“There were all kinds of things going on, and to calm people, that’s what the police felt they had to do,” Hassenger says. “At that point I didn’t know what ‘gay’ was, and we didn’t talk about sexual psychopaths.”

The Details

Who: Neil Miller, author of “Sex-Crime Panic”

What: Lecture, book signing and reading

Where/When: Morningside College, UPS Auditorium, Wed., March 27, 10 a.m.;
Book People, Marketplace Shopping Center, Wed., March 27, 4:30 – 6 p.m.

For More Info: Call Morningside at 712-274-5208 or Book People at 712-258-1471.

Yet the outcome and treatment of those confined to Ward 15 devastated many Sioux City families. Miller writes in his book: The walls were smeared with excrement. The smell was ghastly – a combination of urine and feces and disinfectant. It was the “untidy ward,” where psychotic men who had regressed to a near infantile state were housed.

“It was awful. People were treated like animals,” Hassenger says. “It’s like they were scapegoats because they couldn’t solve the crime.”

Dooley says Morningside has since taken an active role in educating students and the public on gay and lesbian issues.

“We have had what we call LGBT – lesbian, gay, bi-sexual, transgender – awareness days for over 20 years,” says Dooley, who also serves as faculty advisor for Morningside’s Gay Straight Alliance. “We usually have outside speakers come in for awareness days and we often have panels, discussing things ranging from what it is like to be an openly gay or lesbian person in Sioux City, to panels discussing the implications of homosexuality and religion in our society.”

Morningside’s administrative position, Dooley says, is that they are an institution of higher learning, and if one is going to talk about any uncomfortable or controversial issue, it should be at an institution of higher education. The college also welcomes speakers with opposing views.

‘Fascinating Story’

Miller says he ran across the story while doing research on his gay history book “Out of the Past,” and that it stood out in his mind from the start.

“I was just kind of fascinated by the story, and whatever happened to them,” Miller says of the 20 men. “No one had ever heard of this thing. What was it all about, what happened to these people, and what was the real story here?”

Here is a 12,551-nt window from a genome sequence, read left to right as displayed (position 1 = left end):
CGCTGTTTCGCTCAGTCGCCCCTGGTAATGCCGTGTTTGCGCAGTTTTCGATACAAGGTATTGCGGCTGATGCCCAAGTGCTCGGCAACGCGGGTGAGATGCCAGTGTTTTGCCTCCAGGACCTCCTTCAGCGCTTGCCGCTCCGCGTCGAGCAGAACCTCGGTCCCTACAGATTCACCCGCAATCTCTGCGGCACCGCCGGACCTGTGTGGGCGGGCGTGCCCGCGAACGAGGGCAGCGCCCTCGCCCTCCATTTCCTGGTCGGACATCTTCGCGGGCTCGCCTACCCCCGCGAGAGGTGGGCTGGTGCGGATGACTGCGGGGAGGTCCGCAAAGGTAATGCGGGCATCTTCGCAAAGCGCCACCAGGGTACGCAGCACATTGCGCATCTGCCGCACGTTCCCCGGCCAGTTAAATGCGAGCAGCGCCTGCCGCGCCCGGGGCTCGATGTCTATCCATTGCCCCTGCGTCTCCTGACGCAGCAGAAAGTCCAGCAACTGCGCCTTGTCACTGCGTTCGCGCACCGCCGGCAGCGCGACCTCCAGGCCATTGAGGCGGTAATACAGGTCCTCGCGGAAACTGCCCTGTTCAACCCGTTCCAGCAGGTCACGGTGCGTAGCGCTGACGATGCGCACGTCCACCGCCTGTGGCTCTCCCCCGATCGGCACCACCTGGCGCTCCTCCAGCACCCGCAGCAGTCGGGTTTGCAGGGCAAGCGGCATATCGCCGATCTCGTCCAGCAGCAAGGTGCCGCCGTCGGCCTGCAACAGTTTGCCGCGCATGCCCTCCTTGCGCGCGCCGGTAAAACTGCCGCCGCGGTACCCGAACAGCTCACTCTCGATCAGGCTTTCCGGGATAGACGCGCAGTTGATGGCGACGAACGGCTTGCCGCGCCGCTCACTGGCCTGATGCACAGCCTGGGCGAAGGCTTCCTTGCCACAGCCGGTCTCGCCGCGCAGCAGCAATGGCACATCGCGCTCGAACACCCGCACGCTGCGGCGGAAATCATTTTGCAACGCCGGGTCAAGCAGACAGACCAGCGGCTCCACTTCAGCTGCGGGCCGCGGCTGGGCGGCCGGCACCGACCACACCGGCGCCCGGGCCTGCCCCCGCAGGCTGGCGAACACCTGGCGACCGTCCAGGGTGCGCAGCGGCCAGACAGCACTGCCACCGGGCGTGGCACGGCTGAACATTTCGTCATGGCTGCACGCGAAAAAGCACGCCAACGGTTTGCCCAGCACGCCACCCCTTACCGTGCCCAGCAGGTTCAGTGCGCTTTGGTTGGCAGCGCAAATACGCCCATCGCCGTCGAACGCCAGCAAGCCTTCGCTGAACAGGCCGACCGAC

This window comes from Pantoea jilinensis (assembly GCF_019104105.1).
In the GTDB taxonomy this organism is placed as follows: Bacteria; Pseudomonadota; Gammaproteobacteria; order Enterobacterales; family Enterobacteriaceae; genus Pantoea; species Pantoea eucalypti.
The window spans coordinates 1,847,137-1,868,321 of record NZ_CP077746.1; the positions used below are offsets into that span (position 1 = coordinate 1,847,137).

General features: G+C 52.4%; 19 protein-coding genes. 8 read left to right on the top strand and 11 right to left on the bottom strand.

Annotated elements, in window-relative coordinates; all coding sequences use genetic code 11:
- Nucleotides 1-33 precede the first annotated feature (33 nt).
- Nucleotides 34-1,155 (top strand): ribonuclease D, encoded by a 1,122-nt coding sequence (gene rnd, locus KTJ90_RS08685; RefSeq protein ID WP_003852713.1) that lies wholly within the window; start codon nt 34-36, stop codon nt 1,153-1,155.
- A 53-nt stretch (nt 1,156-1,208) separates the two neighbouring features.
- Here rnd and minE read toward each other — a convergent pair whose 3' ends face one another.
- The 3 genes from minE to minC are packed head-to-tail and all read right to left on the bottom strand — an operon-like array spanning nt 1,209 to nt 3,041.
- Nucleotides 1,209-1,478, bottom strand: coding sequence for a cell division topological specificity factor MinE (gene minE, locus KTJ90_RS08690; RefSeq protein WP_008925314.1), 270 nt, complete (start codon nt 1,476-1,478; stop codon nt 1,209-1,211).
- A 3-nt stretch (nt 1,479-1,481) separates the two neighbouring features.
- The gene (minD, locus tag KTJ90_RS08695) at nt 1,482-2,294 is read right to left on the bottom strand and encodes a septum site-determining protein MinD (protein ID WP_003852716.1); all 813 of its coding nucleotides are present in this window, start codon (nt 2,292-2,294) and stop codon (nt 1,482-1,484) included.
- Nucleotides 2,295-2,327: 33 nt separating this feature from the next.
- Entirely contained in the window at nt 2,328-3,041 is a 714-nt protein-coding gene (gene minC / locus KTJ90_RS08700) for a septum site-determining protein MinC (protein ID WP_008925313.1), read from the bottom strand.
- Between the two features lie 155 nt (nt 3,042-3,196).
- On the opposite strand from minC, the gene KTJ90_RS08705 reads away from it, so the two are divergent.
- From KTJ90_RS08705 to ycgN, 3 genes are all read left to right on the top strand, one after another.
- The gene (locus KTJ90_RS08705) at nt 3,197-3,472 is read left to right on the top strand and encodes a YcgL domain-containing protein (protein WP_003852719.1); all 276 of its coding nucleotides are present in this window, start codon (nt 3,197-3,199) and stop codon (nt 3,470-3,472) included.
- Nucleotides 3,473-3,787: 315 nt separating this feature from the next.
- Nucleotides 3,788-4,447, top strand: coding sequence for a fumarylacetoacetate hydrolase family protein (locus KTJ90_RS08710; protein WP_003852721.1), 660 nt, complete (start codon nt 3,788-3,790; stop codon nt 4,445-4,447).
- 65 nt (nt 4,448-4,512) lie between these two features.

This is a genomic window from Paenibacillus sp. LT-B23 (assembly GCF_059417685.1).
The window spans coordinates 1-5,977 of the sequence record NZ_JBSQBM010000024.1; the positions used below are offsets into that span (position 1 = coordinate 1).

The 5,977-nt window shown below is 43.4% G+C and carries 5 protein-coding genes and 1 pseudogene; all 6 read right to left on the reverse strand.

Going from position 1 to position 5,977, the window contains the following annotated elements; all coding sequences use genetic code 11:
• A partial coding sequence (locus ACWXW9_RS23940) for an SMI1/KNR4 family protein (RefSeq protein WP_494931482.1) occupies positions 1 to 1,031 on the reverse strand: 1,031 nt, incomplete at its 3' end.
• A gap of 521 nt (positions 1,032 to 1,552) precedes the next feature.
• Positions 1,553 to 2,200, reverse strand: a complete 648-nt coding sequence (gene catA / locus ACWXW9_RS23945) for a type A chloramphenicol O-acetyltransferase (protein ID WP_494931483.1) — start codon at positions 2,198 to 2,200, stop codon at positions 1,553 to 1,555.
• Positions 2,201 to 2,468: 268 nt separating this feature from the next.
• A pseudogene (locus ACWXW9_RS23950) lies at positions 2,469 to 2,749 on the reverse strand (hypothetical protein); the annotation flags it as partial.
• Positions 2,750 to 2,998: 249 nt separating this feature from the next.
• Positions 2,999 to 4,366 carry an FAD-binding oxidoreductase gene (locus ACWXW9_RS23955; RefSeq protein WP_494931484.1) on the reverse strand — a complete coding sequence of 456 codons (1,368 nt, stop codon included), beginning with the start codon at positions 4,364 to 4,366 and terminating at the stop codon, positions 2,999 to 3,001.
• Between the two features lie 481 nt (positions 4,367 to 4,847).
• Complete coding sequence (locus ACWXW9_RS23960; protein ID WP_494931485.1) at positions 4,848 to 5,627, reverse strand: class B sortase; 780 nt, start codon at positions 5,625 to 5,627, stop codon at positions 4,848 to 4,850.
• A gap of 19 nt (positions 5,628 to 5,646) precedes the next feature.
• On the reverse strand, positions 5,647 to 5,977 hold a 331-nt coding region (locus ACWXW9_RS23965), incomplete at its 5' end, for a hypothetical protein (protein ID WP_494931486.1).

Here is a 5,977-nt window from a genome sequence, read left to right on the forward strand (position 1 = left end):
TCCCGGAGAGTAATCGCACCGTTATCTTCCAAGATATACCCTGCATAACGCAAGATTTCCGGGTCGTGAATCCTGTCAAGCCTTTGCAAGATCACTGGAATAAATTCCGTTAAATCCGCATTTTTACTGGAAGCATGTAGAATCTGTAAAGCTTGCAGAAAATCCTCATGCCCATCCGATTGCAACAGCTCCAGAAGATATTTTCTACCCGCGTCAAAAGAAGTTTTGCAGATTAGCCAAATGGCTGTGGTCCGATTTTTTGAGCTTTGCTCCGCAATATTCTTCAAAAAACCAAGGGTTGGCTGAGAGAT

Miller points out that the sexual psychopath law of 1955 (which wasn’t repealed until 1977) should be considered in light of more current legislation. For instance, all 50 states have adopted some version of Megan’s Law, which requires convicted sex offenders to register with local police departments, making their names and addresses available to the public.

With gay characters now on television and the subject more in the forefront, things are changing, he says, though stereotypes continue to exist.

“As long as gay people across the board are reluctant to come out of the closet, then those stereotypes continue to flourish,” he says. “I don’t think something like that would happen today, but I do think there are lessons. There are lessons about civil liberties and the ability of the majority to sort of persecute unpopular groups of people.”

This article first appeared in the Weekender on March 21, 2002.

Gwyn Hyman Rubio

On December 18, 2011, in , by Jody Ewing

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To the Beat of a Different Drummer:

Icy Sparks

By Jody Ewing
July 26, 2001

Gwyn Hyman RubioGwyn Hyman Rubio

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Tourette Syndrome

People often go to great lengths to keep secrets – they lie, become evasive, or masquerade a truth by outwardly displaying the opposite of what they feel. Secrets become more frightening when admitting they exist means risking being cast as peculiar.

Author Gwyn Hyman Rubio brings this issue to the fore with a child’s-eye look from the inside out on how it feels to be dissimilar in a uniform society.

Icy Sparks,” Rubio’s first novel and the March, 2001 Oprah Book Club pick, tells the story of 10-year-old Icy Sparks, a bright and curious child who begins to croak, pop her eyes, and experience other unexplained symptoms. Set in Eastern Kentucky in 1956, Icy’s behavior is the source of mystery, confusion and deep humiliation.

As an adult, Icy discovers she suffers from Tourette Syndrome, a rare neurological disorder characterized by tics – involuntary movements or vocalizations that occur repeatedly in the same way. Narrated by an adult, Icy looking back, the story captures not just the challenges of being an outcast but the struggles one goes through in a seemingly endless search for answers.

Rubio, who does not suffer from Tourette Syndrome (TS) herself, grew up with epilepsy, another neurological disorder. She says she wanted to write a book about a child who felt different.

“I grew up in south Georgia, and had epilepsy as a child,” Rubio said from her home in Kentucky, her home for the past 23 years. “People thought it was strange behavior for a child, but I was actually having small seizures. It wasn’t diagnosed until I was in my 30s.”

She wanted to write a story about a little girl who didn’t fit in, but wasn’t quite sure what problem to give the girl. Then she ran across the essay “The Man Who Mistook His Wife for a Hat,” written by the renowned Dr. Oliver Sacks.